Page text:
The old girl just sits there by the window, watching, she watches the people who walk up and down the street, she waves and they wave back. I observe her watching sometimes and it ain’t a pretty sight, I can tell you that for free. She sort of slouches carelessly but never really looks comfortable, a shock of wild thin grey hair icing her sometimes placid face, her glasses speckled with toothpaste to the point of obscuration, dangling loosely around her neck where she can never find them. Beside her on the long white window sill, with a banana skin hanging out of it, sits a half empty tea cup hiding only a few of the mucky brown rings and smears of its immediate predecessors. Sometimes instead of the banana skin it’s a pear core, or an ice cream wrapper if she’s snuck one when I’m not looking.
Her vantage point is high above the narrow grey bitumen road, offering her an eagle’s eye view. She can also scan the bay, the boats, the water and the weather whenever there’s no human or animal action to observe and forget. It’s usually the same people she watches, people who pass by with the same animals and the same looks on their same faces and she says the same things in the same way and wipes her nose with the same scrunched up tissue over and over until I can stand it no longer and I forget to confiscate it and I know it’ll end up with others in the washing machine and distributed over every garment.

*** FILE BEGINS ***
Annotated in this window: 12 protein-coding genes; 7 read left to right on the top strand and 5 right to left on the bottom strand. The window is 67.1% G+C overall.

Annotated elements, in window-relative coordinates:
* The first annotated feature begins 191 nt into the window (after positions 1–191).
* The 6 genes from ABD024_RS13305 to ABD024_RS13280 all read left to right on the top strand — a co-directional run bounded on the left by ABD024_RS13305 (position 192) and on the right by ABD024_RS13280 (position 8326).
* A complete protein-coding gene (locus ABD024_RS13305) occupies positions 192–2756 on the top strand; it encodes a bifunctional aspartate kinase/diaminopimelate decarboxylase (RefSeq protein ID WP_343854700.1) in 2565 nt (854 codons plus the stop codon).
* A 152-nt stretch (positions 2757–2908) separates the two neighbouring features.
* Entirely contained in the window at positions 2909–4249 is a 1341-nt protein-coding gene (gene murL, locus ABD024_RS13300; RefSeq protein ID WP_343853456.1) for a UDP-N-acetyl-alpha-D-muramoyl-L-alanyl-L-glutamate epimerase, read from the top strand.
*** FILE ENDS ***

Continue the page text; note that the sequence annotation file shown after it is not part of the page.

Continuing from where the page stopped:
I don’t need to see out the window to know someone is passing, she becomes semi-animated and waves with a big smile. Then she turns to me and says “aren’t we lucky to live here Matty?”. “Who are those people”? “where do they live, they always wave to me, they’re nice people in this street, aren’t we lucky to live here Matty?” And others continue the parade and she waves again and she says “Do I know them, they waved at me?, aren’t we lucky to live here Matty?” and so it goes on and on and she watches……. Kids walk past and they remind me of my siblings and my children and they look up at the old lady watcher and they wave then they huddle together and I’m sure they say “she’s always there watching… ….do you think she’s a witch?” Then they skip away shrieking with laughter as soon as they are out of sight of the watcher who watches,………….. until it’s time for a nap.
© Matthew Penfold 2009
I wrote this for the Graphic Scratch People-watching challenge.
The “old girl” is my mother, if you’re interested to know more check out my poem Use your Brain Now